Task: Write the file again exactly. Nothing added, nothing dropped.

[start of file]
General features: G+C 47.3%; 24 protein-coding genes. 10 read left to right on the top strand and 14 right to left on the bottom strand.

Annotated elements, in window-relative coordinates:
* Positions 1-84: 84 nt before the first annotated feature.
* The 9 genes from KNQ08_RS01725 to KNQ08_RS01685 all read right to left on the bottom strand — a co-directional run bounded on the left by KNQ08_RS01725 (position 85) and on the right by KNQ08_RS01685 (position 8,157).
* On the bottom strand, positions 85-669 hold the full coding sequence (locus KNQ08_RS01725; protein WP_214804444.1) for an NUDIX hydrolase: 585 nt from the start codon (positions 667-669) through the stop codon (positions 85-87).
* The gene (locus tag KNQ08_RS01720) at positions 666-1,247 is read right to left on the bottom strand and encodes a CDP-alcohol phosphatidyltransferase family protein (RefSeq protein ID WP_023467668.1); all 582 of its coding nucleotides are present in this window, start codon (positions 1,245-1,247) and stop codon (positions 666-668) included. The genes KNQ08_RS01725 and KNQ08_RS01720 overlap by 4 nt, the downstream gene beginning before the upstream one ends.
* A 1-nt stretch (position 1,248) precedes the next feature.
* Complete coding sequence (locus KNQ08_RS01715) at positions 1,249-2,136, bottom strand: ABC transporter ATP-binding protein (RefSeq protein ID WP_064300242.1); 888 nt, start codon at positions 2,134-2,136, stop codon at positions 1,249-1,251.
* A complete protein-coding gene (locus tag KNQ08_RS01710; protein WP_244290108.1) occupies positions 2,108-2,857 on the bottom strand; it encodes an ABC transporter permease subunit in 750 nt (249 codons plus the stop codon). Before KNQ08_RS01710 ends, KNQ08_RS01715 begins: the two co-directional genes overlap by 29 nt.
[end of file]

General features: G+C 47.3%; 24 protein-coding genes. 10 read left to right on the top strand and 14 right to left on the bottom strand.

Annotated elements, in window-relative coordinates:
* Positions 1-84: 84 nt before the first annotated feature.
* The 9 genes from KNQ08_RS01725 to KNQ08_RS01685 all read right to left on the bottom strand — a co-directional run bounded on the left by KNQ08_RS01725 (position 85) and on the right by KNQ08_RS01685 (position 8,157).
* On the bottom strand, positions 85-669 hold the full coding sequence (locus KNQ08_RS01725; protein WP_214804444.1) for an NUDIX hydrolase: 585 nt from the start codon (positions 667-669) through the stop codon (positions 85-87).
* The gene (locus tag KNQ08_RS01720) at positions 666-1,247 is read right to left on the bottom strand and encodes a CDP-alcohol phosphatidyltransferase family protein (RefSeq protein ID WP_023467668.1); all 582 of its coding nucleotides are present in this window, start codon (positions 1,245-1,247) and stop codon (positions 666-668) included. The genes KNQ08_RS01725 and KNQ08_RS01720 overlap by 4 nt, the downstream gene beginning before the upstream one ends.
* A 1-nt stretch (position 1,248) precedes the next feature.
* Complete coding sequence (locus KNQ08_RS01715) at positions 1,249-2,136, bottom strand: ABC transporter ATP-binding protein (RefSeq protein ID WP_064300242.1); 888 nt, start codon at positions 2,134-2,136, stop codon at positions 1,249-1,251.
* A complete protein-coding gene (locus tag KNQ08_RS01710; protein WP_244290108.1) occupies positions 2,108-2,857 on the bottom strand; it encodes an ABC transporter permease subunit in 750 nt (249 codons plus the stop codon). Before KNQ08_RS01710 ends, KNQ08_RS01715 begins: the two co-directional genes overlap by 29 nt.